Lethbridge Herald, The (Newspaper) - August 23, 1974, Lethbridge, Alberta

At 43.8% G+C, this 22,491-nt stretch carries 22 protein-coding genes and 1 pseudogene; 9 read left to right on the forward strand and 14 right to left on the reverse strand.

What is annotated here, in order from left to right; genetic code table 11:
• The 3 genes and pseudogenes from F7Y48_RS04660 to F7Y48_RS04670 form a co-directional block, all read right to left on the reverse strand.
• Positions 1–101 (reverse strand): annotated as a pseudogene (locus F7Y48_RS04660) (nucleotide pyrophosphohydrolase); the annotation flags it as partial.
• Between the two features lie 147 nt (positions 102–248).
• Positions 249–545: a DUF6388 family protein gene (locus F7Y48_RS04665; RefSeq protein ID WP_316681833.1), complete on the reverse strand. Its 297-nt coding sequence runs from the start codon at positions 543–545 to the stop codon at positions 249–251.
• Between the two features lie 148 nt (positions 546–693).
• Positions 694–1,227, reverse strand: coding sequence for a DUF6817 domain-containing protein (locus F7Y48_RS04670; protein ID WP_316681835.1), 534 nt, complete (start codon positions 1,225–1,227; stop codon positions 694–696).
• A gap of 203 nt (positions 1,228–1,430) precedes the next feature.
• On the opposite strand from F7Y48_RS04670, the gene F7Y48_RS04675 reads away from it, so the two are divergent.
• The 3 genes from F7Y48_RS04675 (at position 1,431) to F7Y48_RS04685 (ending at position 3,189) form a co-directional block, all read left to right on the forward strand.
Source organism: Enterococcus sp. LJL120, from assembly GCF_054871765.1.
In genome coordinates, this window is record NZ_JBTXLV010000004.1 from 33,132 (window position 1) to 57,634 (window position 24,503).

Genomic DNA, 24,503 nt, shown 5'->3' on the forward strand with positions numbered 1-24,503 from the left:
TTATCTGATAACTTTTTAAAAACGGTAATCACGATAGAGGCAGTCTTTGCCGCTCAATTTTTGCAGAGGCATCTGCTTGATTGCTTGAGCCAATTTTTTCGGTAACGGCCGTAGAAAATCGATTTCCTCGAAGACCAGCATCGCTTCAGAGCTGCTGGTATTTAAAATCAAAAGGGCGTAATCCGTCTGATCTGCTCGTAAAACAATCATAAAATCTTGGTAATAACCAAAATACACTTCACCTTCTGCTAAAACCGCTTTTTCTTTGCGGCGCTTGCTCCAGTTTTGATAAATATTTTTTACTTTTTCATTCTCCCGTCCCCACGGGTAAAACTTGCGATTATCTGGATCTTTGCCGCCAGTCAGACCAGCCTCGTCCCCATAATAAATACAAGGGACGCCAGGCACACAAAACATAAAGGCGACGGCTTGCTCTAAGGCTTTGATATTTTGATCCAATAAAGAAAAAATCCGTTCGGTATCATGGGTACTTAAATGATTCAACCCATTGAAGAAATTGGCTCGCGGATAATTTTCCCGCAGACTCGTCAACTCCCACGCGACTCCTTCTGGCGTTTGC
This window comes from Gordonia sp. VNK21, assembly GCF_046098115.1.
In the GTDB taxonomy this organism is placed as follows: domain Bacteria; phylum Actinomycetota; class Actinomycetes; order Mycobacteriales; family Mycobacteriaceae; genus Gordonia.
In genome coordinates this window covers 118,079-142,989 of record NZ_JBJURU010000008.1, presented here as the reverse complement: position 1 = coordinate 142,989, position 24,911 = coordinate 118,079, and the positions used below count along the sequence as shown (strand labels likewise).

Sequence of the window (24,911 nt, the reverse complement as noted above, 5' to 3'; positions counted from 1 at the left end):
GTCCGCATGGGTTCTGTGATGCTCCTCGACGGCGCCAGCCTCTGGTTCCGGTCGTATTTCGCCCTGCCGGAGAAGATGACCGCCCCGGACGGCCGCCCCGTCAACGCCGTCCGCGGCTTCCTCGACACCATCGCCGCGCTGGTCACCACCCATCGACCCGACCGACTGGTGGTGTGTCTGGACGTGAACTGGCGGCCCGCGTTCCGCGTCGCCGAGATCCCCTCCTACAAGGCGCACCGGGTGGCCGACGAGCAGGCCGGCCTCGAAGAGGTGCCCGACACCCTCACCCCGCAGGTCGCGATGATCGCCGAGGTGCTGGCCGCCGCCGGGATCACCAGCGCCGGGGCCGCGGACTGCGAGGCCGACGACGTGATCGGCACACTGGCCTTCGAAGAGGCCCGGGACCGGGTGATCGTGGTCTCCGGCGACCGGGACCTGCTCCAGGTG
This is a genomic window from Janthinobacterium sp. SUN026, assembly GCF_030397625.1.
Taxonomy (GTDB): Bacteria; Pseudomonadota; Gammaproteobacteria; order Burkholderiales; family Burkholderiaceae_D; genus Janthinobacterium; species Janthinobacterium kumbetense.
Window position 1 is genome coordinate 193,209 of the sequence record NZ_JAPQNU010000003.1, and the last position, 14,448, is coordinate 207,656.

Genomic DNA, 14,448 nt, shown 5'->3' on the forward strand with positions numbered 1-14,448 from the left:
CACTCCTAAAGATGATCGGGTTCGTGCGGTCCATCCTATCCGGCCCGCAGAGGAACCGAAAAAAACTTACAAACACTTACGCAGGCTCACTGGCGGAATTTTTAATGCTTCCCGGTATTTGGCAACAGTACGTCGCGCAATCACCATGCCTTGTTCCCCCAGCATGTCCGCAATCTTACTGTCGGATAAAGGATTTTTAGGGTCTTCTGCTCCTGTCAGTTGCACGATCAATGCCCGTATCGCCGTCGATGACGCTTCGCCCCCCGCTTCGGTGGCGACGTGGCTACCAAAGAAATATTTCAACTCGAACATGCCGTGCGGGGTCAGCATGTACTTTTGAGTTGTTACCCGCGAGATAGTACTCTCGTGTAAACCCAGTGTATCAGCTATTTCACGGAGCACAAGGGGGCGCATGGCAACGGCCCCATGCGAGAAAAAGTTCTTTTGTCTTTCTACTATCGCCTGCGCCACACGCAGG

4-THE LETHBRIDGE HERALD Friday, August 23, 1974 Little room for optimism Israel's current general mobilization will jolt those who have been taking an optimistic view of the Middle East. Although Israel has announced that the mobilization is merely a training exer- cise and not a prelude to a pre-emptive war. it is an indication that the Israelis do not feel sanguine about their situation. The fact is that Israel expects war again and has made it clear that there will be no repeat of the Yom Kippur War when the Arabs gained an advantage by attacking first. If Israeli intelligence in- dicates that war is being planned Israel will strike first. In view of this it would not be surpris- ing if neighboring states such as Syria should view the Israeli mobilization as provocative. A precipitous assault might be launched in consequence. One hopeful thing in the picture is that Egypt has been energetically trying to damp war fever before it gets much of a grip. President Anwar Sadat has tried to make other Arab nations cautious by an- nouncing that his arsenal is a shambles. A crippling shortage of spare parts for Egypt's Soviet-made weaponry is being widely publicized. Sadat may succeed in convincing the Syrians that Egypt might not be drawn into another war but there are other aggressively anti-Israel nations in the Middle East who might be willing allies should Syria jump into the fray again. Thus, confidence that the ceasefire now in effect presages permanent peace is shaky. The Cyprus mess, deplorable in itself, is all the more regrettable because it is diverting so much valuable diplomatic effort away from working for a settle- ment of the Palestinian question that has kept the Middle East in such turmoil for so long. The hockey wars Not surprisingly, Clarence Campbell, president of the National Hockey League, has rejected the charge that it is his league's outlook on violence that is the chief cause of its appearance at the amateur level The charge is made m the Ontario inquiry into violence in amateur hockey. Mr. Campbell is naturally defen- sive about the NHL. as anyone in his position would likely be. Mr. Campbell has levelled a charge of bias against William McMurtry, who conducted the Ontario inquiry. There is some ground for the charge. McMurtry disarmingly admits that he undertook the inquiry with a predisposition to view violence in hockey with grave concern. This was the result of extensive reading of behavioral studies on violence and the ways in which it is nurtured. His suspicions of the effect of NHL violence upon boys in the lower leagues aroused by such reading were confirmed by his interviews of numerous people associated with hockey. Bias is seldom absent in those con- sidering contentious issues. The best that can be expected is that an inquirer will strive for fairness in the hearing of evidence and that the supporting material tor the conclusions drawn will be substantive. McMurtry appears to have made a good case, especially for blaming the NHL for encouraging violence in young hockey players aspir- ing to be professionals. Hosts ot people, parents and coaches of young boys among them, will be grateful to Mr McMurtry for stating the case against violence in hockey. Disgust and anxiety evoked by increasing incidents of mayhem in amateur hockey games has been widely expressed. Now it can be hoped that a way can be found to induce the NHL moguls to make a further clampdown on violence. The rule calling for expulsion of a third man into a fight not only cut down on violence but vastly improved the game from a spectator point of view by ending those stupid and time consuming bench emptying in- cidents Eviction of all fighters would further enhance the game and should have good effect on boys in amateur ranks THE CASSEROLE Bees are remarkably busy little creatures. The beaver's diligence is legendary. Ants are noted for their industry, too. But for sheer energy and persistence, few living creatures can match the tiny wren when it decides to stuff a bird house it doesn.'t want occupied. And anyone who thinks he knows how to get a lot into a little space should try emptying one after a wren has filled it. again So much for "lessons learned" during the energy crisis. A UN-sponsored conference has been told there is a clear link between en- vironmental pollution and cancer. According to researchers at the International Cancer Research Agency in Lyons, France, and at Case Western Reserve University in Cleveland, Ohio, as many as four out of five cases of human cancer may be attributable to the polluted environment. The deputy-minister of consumer affairs is if motorists just shop around next fall, they'll find anti-freeze at prices he describes as "reasonable." He expects prices to vary from to per gallon retail, perhaps as high as or when put into radiators at service stations. Last winter it was easy to find it at per gallon in department stores, and few garages charged more than installed. Depending on how you look at it, that's a price increase of anywhere from 100 to 300 per cent. The maker, Dow Chemical, insists there's no supply problem. The flood lights that illuminate the top 30 floors of the Empire State Building in New York, turned off for several months to con- serve electricity, have now been turned on It must have been just a teeny, weeny bit embarrassing for the captain of the icebreaker Camsel to admit that he could not complete an escort mission into the Beaufort sea because the passage into the sea was not navigable due to ice. ERIC NICOL On guard! Anxiety has sprouted where none grew before, among those appraising future relations between Pierre Trudeau and the new president of the United States, Gerald Ford. President Ford is a man of Middle America conservative, intellectually unspectacular, wedded to the traditional values, unlikely to take the Lord's name in vain. Pierre Trudeau is a man of Eastern Canada Liberal, dam- nably clever, flirting with various kinds of ac- commodation including the French, and apt to utter expletives that even Richard Nixon would shudder to delete. Pierre is a swinger. Gerald does not swing, by all accounts, even when pushed. In his initial address Ford said that what he wanted with Congress was "a good marriage." It is hard to imagine Trudeau desiring such a sanctified relationship with the House of Commons. Trudeau goes home to the Com- mons on occasion, but he works late at the of- fice an awful lot. Will these two men hit it off? Or will Canada live to regret that it didn't seize the chance to complement Straight Jerry with Honest Bob, two good, plain pillars of propriety to support an America gone Gomorrha? In the U.S. the pendulum is swinging back from the age of permissiveness, and Ford's dramatic arrival on the scene may be the force needed to accelerate the return of law and order. The gospel according to Hugh Hefner suddenly looks like a Dead Sea scroll. His voluptuously united States may be clapping on the stern black hat of a new puritanism. Already some states are restoring capital punishment, schools corporal punishment, fathers a very dirty look. Spouse swapping has fallen into disrepute. An American ex- pedition is seeking proof that the ark landed on Mount Ararat in Turkey, in case it has to land there again. What Canadians must ask themselves, as the moral revolution sweeps over our neighbor to the south, is: are we gathering momentum in the wrong direction? Will Ot- tawa be arguing abortion on demand at the time when 220 million Americans consider punishing fornication with a good flogging? Is Uncle Sam to loom as the regenerate champion of industriousness, self reliance, frugality, while we in this country lounge about, reeking socialism and waiting for the welfare cheques to roll in? A good many of us Canadians are hoping that Gerald Ford is a flash in the ethical pan, a fake father figure, a temporary set-back to continental co-operation in building the road to ruin. We are sustained by the belief that the moral climate that nurtured Watergate, and corrupted most of Washington's top echelon, cannot so quickly have turned frigid. But we may be clutching a delusive bubble. The Americans are a vital and energetic people, and if they decide that they want things done good and proper, with God's help and the prayers of their new president, we in Canada may find ourselves cut off from divine assistance other than that provided by a couple of fat cherubim from the gay side of Heaven. The situation calls for vigilance. Especially by Mr. Trudeau, who ought quietly to burn his racy sandals, his slouch hat and other relics of charisma. Two wars against Jerry are enough. Turkish premier urges talks with Greece By C. L. Sulzbergei, New York Times commentator ANKARA Turkish Premier Ecevit, hoping to calm the stormy political waters of the Aegean, assured me again that he is eager to hold a bilateral summit with his Greek opposite number, Constantine Caramanlis, in order to settle any and all problems and pave the way to renewed friendship. Although I had already had a lengthy conversation with Ecevit some days ago, he in- vited me for a second talk as the Greco-Turkish military confrontation subsided and stated categorically: "We don't want to exploit our military success or go beyond the precise lines of our military objectives." He also said his invitation to Caramanlis twice extended remained "open." It was up to Caramanlis to decide if and when to meet. In our earlier talk Ecevit had said he sent both written and oral messages to Athens suggesting a meeting "somewhere at sea, away from either Greek or Turkish waters, near Malta for ex- ample. We could alternate visiting each other's ships and we could discuss matters in a larger context. Caramanlis sent back word that he was waiting for conditions to be "ripe." Ecevit thinks that once Cyprus eases it may prove possible to compose bilateral problems involving the Aegean continental shelf, Aegean air space, the demilitarization of Greek islands off the coast of mainland Turkey and further matters concerning both countries, possibly including defence, now that Greece has withdrawn its forces from NATO command. All this is exceedingly dif- ficult, especially in view of Greece's strong resentment following Turkey's military intrusion onCyprus. It is possi- ble that if Ecevit moves too abruptly in bringing up ad- ditional matters or if the Turks demonstrate they are in a hard-headed mood, ready for further risks, a new confrontation would certainly develop possibly accom- "Imagine someone having the audacity to say hockey is too violent Suicidal maybe; violent Economist explains the Great Inflation By Dian Cohen, syndicated commentator MONTREAL Economists the world over have been searching, seemingly in vain, for the causes, and the cures for the Great Inflation, as it's come to be called. At least one economist says the answers are "stunningly simple." Sidney Rolfe, an economic consultant and author of several books about money, says the cause of the present inflation is simply too much money chasing too few goods. The cure is simply to arrange that the supply of money and credit grow no faster than the increase in the new production' of goods. Rolfe says the Great Infla- tion was born in the U.S. in 1964 when the U.S. financed the Vietnam war without rais- ing taxes. Instead the treasury spent more money than it got in taxes, and the central bank- ing system created the ad- ditional money to fill the gap. How does that start inflation? Simple, says Rolfe. The money supply is essential- ly the total demand for goods and services. Both the supply of goods, and the demand for those goods that is, the money supply determine price. In the natural course of events, because of efficiency gains, the amount of goods available tends to increase, almost automatically, by about four per cent a year in the U.S. But the money supply has no "natural" rate of increase. It is arbitrarily determined by government spending decisions. If the money supply increase is about the same as the rate of increase of goods about four per cent a year then prices would remain stable. In the past 10 years, the increase in goods was about 50 per cent, but the increase in the money supply was 120 per cent. Result: INFLATION. Even if this were a correct analysis of the American inflation, it does not explain the world wide phenomenon of inflation. Rolfe says the U.S. sent its inflation abroad beginning in 1969. That was the year the Americans began buying more goods from abroad than they were selling. Billions of LETTERS TO THE EDITOR Special lane needed for cyclists I am writing in reference to an article that appeared in The Herald Tuesday, August 20 about bicycling on Mayor Magrath Drive and other prohibited arteries. For the past two summers it has been necessary for me to ride my bike up and down Mayor Magrath Drive each day. Even though I was careful I found the cycling frustrating and dangerous. I was not aware that I was breaking the law. There were no signs posted prohibiting cycling and I did not see or hear about it on the news media. I thought I had every right to ride my bike on that road. I do not own a car and my destination from home was approximately three miles. Mayor Magrath Drive was the most logical route. If I were to use the bus, it would take me four times as long, consider- ing that where I live (new housing district on the north side) is not serviced by city buses. The article also states that cycling is prohibited on 13th Street which leaves the 9th Street bridge the only way of crossing to the south side or vice versa. Could not a cycling lane be established for the many cyclists who would like to use Mayor Magrath Drive? Ignorance of the law is no excuse, but city council was certainly ignorant of the problem this bylaw creates for the cyclist. GRANT SORENSEN Lethbridge Public library not accessible As a result of the activating of bylaws 3191 and 3000, which govern the use of bicycles in the city, it should be noted that among the 18 blocks of road prohibited to cyclists are: 6th Avenue South between Scenic Drive and Mayor Magrath Drive (3000 5; 8th Street between 6th Avenue South and 2nd Avenue A north (3000 2; 9th Street be-, tween 6th Avenue South and 2nd Avenue A north. (3000) 3. This cuts off all approach to the library for cyclists unless they come from the north west through the downtown area surely the most dangerous way of all. This means that the children of the city have their access to the library on their bicycles made difficult and dangerous, especially those living on the north side, whose only practicable way is to walk their bikes across the railway bridge, cross the traf- fic at the south end, go along 2nd Avenue south to Gait Gardens, cross the traffic again to turn south along 7th Street south, crossing 3rd and 4th Streets and making yet another left hand turn across 7th Street, and along 5th Avenue across 8th Street to the library. One doubts if many north side parents will allow their children to go to the library under such con- ditions. Why does the city first build a million dollar library with a large children's section and then make it difficult to get there, by a subsequent bylaw? Perhaps the transit system could help with special tickets. American dollars were sent abroad to pay for those im- ports. Central banks all around the world held the American dollars, and were forced to increase the money supply of their own countries when they exchanged the dollars for their domestic currencies. Inflation was intensified in 1970-71 when billions of dollars were transferred out of the U.S. and into other currencies in an- ticipation of the U.S. dollar devaluation which came at the end of 1971. Once the fixed exchange rate system broke down in 1973, the international tran- smission of inflation stopped. But much of the damage had been done. Once established, the new money supply cannot be rolled back without causing an unacceptable depression. Rolfe gives little credence to the views that crop failures, grain shortages or Arab oil cartels are the primary cause of the Great Inflation. Ac- cording to him, they are very late comers, and at best are marginal contributors. That is, they have turned what was already a 10 per cent inflation rate into an 11 or 12 per cent rate. So much for the causes. What about the cure? Rolfe is convinced the worst is over. Prices will not increase as they have in the past because the rate of increase in the money supply has slowed. But a general rollback of prices will not happen. Gradually, over the next few years, wage and price increases will subside. The time is at hand, Rolfe says, for international co- operation to coordinate movements of the money supply among major nations, with a view to their orderly growth within the bounds of new production. Easily said, not so easily done. panied by a Greek internal up- heaval. Some older people, like President Fahri Koroturk, recalled the early days of the Kemalist revolution when young officers regretted that neither Salonika, Ataturk's birthplace, nor the offshore islands had been returned to Turkey in 1923, after the Greek war. The islands were seen as "a collar around Turkey's neck, choking it off from the open seas." Nevertheless, Ecevit stresses that Turkey makes no claim to the islands and simp- ly wants them demilitarized unless this is under NATO. If NATO decides they are useful to allied defence, Turkey would like to par- ticipate in their protection "without infringing on Greek sovereignty." But he appreciates why at this moment of strain Athens might feel continued militarization of the islands necessary. The sea around them and the air above them are a different matter. Ecevit believes it impossible to follow any basic law on a con- tinental shelf comprising Turkish mainland and Greek island waters. He suggests agreement instead, allowing both countries to exploit sub- aqueous mineral wealth such as petroleum. Ankara unilaterally declared last month that its aircraft "flight information line" extended over the limits and waters of certain Greek islands. This was not, Ecevit explains, considered Turkish "territorial air space." However, Athens definitely interpreted it that way. He says the previous "line" was simply unsuited to the jet age. Greek planes could appear over Turkey before the Turks were apprised of their impending arrival. This was dangerous, the premier claims, and made needless in- cidents possible. The prospect of negotiations on these- subjects lends itself to the chance of another crisis unless Ankara approaches talks far more gently, diplomatically and slowly than it did the Cyprus issue. Greece signed the 1958 Geneva Convention on sea law and claims her Aegean islands are entitled to a continental shelf down to 600 feet out- side territorial waters. This includes known oil deposits. Turkey did not sign the convention. Hasan Isik, defence minister, complains that Turkey never tried to profit from NATO by fortifying itself against Greece, whereas Greece had fortified the Dodecanese "and other" islands. High officials admit Turkey had spent 10 years studying how to "solve" the Cyprus problem, exploded last month by the now departed Athens junta. There are many hints that the Cypriote surgery is seen by Ankara as a prelude to straightening out several other questions it considers moot even if Greece does not. Trouble in these waters has not yet ended. It is therefore imperative for Washington to urge calm wisdom on Athens where its current influence is minimal and caution and forbearance on the Turks before an eventual summit. The Cyprus crisis amply demonstrates how much the lovely Aegean can endanger a nervous world. cr arjr The Lethbridge Herald 504 7th SI. S. Lethbridge, Alberta LETHBRIDGE HERALD CO. LTD. Proprietors and I Second Cleet Mail Registration No 0012 CLEO MOWERS. Editor and Publisher DON H. PILLING Managing Editor DONALD R. DC-RAM General Manager ROY F. MILES Advertising Manager DOUGLAS K. 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